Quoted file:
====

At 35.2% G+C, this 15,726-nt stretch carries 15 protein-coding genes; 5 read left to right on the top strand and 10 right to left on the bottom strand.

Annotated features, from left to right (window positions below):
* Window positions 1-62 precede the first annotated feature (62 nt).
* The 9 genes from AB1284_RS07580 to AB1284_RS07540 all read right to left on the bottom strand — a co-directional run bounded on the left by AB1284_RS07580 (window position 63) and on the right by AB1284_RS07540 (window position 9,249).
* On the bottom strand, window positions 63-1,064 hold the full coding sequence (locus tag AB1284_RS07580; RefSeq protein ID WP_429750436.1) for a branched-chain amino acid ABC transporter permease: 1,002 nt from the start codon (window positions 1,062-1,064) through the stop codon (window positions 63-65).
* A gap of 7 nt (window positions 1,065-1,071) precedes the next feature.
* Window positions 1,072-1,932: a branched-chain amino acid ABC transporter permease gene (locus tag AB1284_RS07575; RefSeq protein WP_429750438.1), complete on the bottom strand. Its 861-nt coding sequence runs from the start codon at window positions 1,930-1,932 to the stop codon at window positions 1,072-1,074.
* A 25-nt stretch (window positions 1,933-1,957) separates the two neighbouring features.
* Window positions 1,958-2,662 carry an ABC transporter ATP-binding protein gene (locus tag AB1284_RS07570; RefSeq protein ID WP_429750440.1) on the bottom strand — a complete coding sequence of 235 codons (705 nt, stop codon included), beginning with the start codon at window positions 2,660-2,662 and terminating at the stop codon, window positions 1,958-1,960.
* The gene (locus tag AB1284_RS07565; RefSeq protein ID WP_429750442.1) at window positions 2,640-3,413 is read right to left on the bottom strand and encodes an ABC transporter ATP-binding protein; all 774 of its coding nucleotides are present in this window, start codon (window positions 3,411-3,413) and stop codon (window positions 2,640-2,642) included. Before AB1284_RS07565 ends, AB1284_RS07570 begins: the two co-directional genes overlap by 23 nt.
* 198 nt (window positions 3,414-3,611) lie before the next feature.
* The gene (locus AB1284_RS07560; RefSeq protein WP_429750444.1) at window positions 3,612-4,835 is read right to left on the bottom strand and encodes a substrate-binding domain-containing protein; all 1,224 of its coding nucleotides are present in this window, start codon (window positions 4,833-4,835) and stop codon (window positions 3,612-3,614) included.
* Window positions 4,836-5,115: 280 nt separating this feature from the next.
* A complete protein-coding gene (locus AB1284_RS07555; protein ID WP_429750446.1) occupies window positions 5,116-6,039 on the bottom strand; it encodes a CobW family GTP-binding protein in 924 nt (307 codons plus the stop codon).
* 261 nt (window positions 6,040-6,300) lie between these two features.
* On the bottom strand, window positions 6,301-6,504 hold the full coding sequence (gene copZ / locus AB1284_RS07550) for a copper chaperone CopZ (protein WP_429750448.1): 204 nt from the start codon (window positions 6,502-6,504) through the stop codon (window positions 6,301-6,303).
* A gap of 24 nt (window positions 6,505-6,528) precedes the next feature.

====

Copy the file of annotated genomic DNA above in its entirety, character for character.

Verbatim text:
At 35.2% G+C, this 15,726-nt stretch carries 15 protein-coding genes; 5 read left to right on the top strand and 10 right to left on the bottom strand.

Annotated features, from left to right (window positions below):
* Window positions 1-62 precede the first annotated feature (62 nt).
* The 9 genes from AB1284_RS07580 to AB1284_RS07540 all read right to left on the bottom strand — a co-directional run bounded on the left by AB1284_RS07580 (window position 63) and on the right by AB1284_RS07540 (window position 9,249).
* On the bottom strand, window positions 63-1,064 hold the full coding sequence (locus tag AB1284_RS07580; RefSeq protein ID WP_429750436.1) for a branched-chain amino acid ABC transporter permease: 1,002 nt from the start codon (window positions 1,062-1,064) through the stop codon (window positions 63-65).
* A gap of 7 nt (window positions 1,065-1,071) precedes the next feature.
* Window positions 1,072-1,932: a branched-chain amino acid ABC transporter permease gene (locus tag AB1284_RS07575; RefSeq protein WP_429750438.1), complete on the bottom strand. Its 861-nt coding sequence runs from the start codon at window positions 1,930-1,932 to the stop codon at window positions 1,072-1,074.
* A 25-nt stretch (window positions 1,933-1,957) separates the two neighbouring features.
* Window positions 1,958-2,662 carry an ABC transporter ATP-binding protein gene (locus tag AB1284_RS07570; RefSeq protein ID WP_429750440.1) on the bottom strand — a complete coding sequence of 235 codons (705 nt, stop codon included), beginning with the start codon at window positions 2,660-2,662 and terminating at the stop codon, window positions 1,958-1,960.
* The gene (locus tag AB1284_RS07565; RefSeq protein ID WP_429750442.1) at window positions 2,640-3,413 is read right to left on the bottom strand and encodes an ABC transporter ATP-binding protein; all 774 of its coding nucleotides are present in this window, start codon (window positions 3,411-3,413) and stop codon (window positions 2,640-2,642) included. Before AB1284_RS07565 ends, AB1284_RS07570 begins: the two co-directional genes overlap by 23 nt.
* 198 nt (window positions 3,414-3,611) lie before the next feature.
* The gene (locus AB1284_RS07560; RefSeq protein WP_429750444.1) at window positions 3,612-4,835 is read right to left on the bottom strand and encodes a substrate-binding domain-containing protein; all 1,224 of its coding nucleotides are present in this window, start codon (window positions 4,833-4,835) and stop codon (window positions 3,612-3,614) included.
* Window positions 4,836-5,115: 280 nt separating this feature from the next.
* A complete protein-coding gene (locus AB1284_RS07555; protein ID WP_429750446.1) occupies window positions 5,116-6,039 on the bottom strand; it encodes a CobW family GTP-binding protein in 924 nt (307 codons plus the stop codon).
* 261 nt (window positions 6,040-6,300) lie between these two features.
* On the bottom strand, window positions 6,301-6,504 hold the full coding sequence (gene copZ / locus AB1284_RS07550) for a copper chaperone CopZ (protein WP_429750448.1): 204 nt from the start codon (window positions 6,502-6,504) through the stop codon (window positions 6,301-6,303).
* A gap of 24 nt (window positions 6,505-6,528) precedes the next feature.